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The plane has now crashed into the mountain... - 65%

natrix, April 28th, 2007

When I first got this album, I really liked it. Loved it, even. The songs were catchy, heavy and really enjoyable. Kind of like Metallica's black album, but sadly, not as classic or as good. It seems that Misanthrope took all of thier eccentric elements, cast them aside, and made a straight up metal album, which though really fucking well played and expertly arranged, is dated and highly unoriginal.

I'm not going to do a track by track review. "Matador de l'Extreme" is a great song, with excellent bass work, which is prevalent throughout the album, and the best turns in songs. They redid a song from their demos, "Crisis of Soul," which is basically well done and primitive death thrash. I hate to say it, but the production here works against the band, and makes them sound quite (but not totally) like all the Gothenburg bands. Had this been their last album doing striaght up melodeath, I'd be fine with it, but their later albums really didn't go back to being the sick, twisted music that I love Misanthrope for. Keyboards are kept in the back, guitars and drums create a grindstone, a strong contrast to the very seperate, jazzy interplay on Visionaire, and the bass cruises over everything (which is good). Even Philippe's vocals are rather monotone on here...a real shame, as a maniacal vocal performance could have really given this album a boost. With the open structures and simple riffs, he had more than enough room to work around.

Sadly, at the end of the day, this album brings very little to the table as far as originality. Misanthrope basically ditched all their innovations (minus the bass mastery) and went for straight up melo death on here. It sure didn't age well, and was the last Misanthrope album that I ever bought. They experimented with different approaches throughout their career, much like Sentenced, before finally settling in this comfortable little niche, but ran out of runway.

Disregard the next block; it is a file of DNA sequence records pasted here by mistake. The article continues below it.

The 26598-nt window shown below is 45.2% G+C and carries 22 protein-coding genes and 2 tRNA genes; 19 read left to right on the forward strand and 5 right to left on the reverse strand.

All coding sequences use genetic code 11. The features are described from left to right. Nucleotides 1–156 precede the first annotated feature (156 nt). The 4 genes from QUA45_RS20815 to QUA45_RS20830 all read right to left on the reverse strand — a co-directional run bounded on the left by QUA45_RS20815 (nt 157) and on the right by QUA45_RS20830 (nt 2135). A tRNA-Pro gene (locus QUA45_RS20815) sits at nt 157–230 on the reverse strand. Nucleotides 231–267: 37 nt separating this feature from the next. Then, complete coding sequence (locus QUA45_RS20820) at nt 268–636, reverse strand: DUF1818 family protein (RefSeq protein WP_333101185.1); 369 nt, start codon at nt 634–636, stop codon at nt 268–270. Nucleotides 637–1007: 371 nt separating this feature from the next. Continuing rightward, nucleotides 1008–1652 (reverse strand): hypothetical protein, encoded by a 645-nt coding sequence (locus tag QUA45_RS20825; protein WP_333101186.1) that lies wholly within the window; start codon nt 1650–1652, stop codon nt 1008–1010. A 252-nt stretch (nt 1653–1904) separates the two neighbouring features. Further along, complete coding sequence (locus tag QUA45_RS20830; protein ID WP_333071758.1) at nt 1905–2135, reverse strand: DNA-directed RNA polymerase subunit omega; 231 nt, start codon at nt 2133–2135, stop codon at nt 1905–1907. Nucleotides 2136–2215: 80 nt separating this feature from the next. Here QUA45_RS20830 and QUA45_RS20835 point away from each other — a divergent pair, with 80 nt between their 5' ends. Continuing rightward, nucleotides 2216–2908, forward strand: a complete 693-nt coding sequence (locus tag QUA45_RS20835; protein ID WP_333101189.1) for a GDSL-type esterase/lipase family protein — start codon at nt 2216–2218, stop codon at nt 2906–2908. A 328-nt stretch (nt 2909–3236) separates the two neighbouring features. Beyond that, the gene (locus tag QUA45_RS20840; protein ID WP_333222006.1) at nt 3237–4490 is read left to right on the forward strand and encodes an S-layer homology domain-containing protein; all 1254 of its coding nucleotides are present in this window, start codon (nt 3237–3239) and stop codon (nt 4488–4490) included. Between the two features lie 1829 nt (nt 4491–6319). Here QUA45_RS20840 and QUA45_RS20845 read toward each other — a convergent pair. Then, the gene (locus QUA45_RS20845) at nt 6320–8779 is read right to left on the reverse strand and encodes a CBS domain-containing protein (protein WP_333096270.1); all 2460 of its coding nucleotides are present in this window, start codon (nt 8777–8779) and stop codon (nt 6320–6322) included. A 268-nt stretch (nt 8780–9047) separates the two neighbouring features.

Libertine, libertine... - 80%

Sean16, April 28th, 2007

Defining what would be the « true » Misanthrope isn’t an easy challenge. While they are above all a melodeath band, each of their albums sounds sufficiently different to reflect a particular facet of their complex personality – it’s also true almost each of them has been recorded with a slightly different line-up. However, Libertine Humiliations might well capture the essence of Misanthrope the best. First of all it is overall very good, what is far from being the case of each of their releases. Then, it shows this little bit of megalomania the French act is renowned for, but it isn’t excessive.

Excessive was 1666 Theatre Bizarre, considered by many as the first Misanthrope album (even if it’s not entirely correct): excessive in its lousy production, showing by far the shittiest sound of the whole “accessible” Misanthrope discography, making it most of time unlistenable for this reason alone. By comparison the sound on Libertine Humiliations is correct, reasonably clear, slightly Gothenburg-influenced – Hey, it’s Fredrik Nordström behind the mix – but devoid of any dubious modern influence.

Excessive was Visionnaire, excessive in everything, from song lengths and structures to lyrics. Actually, distinguishing genuine “songs” in that headache-inducing, twisted, lunatic album was already giving hard times. While Libertine Humiliations is its follower, it on the other hands strikes by its simplicity. Simplicity by Misanthrope standards, that is: don’t expect any radio hit! But one just has to admit that all tracks are short and calibrated, ranking between 4:00 and 5:32. That songs, while not consisting in verse/chorus only as there never are real “choruses” with Misanthrope to begin with, aren’t plagued with 463 breaks. Finally that, most important, this albums seems to be internally coherent. Of course technical demonstrations are present, of course there are bass solos: just listen to Combattant Sans Sépulture, or the monumental Matador de l’Extrême! But one never gets the impression, like in Visionnaire, than every instrument goes its separate way without caring for the rest of the band!

Excessive is Misanthrope Immortel with its overuse of keyboards, delirious samples, and overall pomp. Once again, its predecessor seems far wiser in this area as well. Keyboards are present, but remain overall discrete, often relegated in the background and/or slightly muffled down. There are no orchestral parts but at the very beginning of the first song, and while Misanthrope lacks a bit of its characteristic grandiloquence without them, it makes Libertine Humiliations sound far more straightforward, far more natural, which isn’t unpleasant.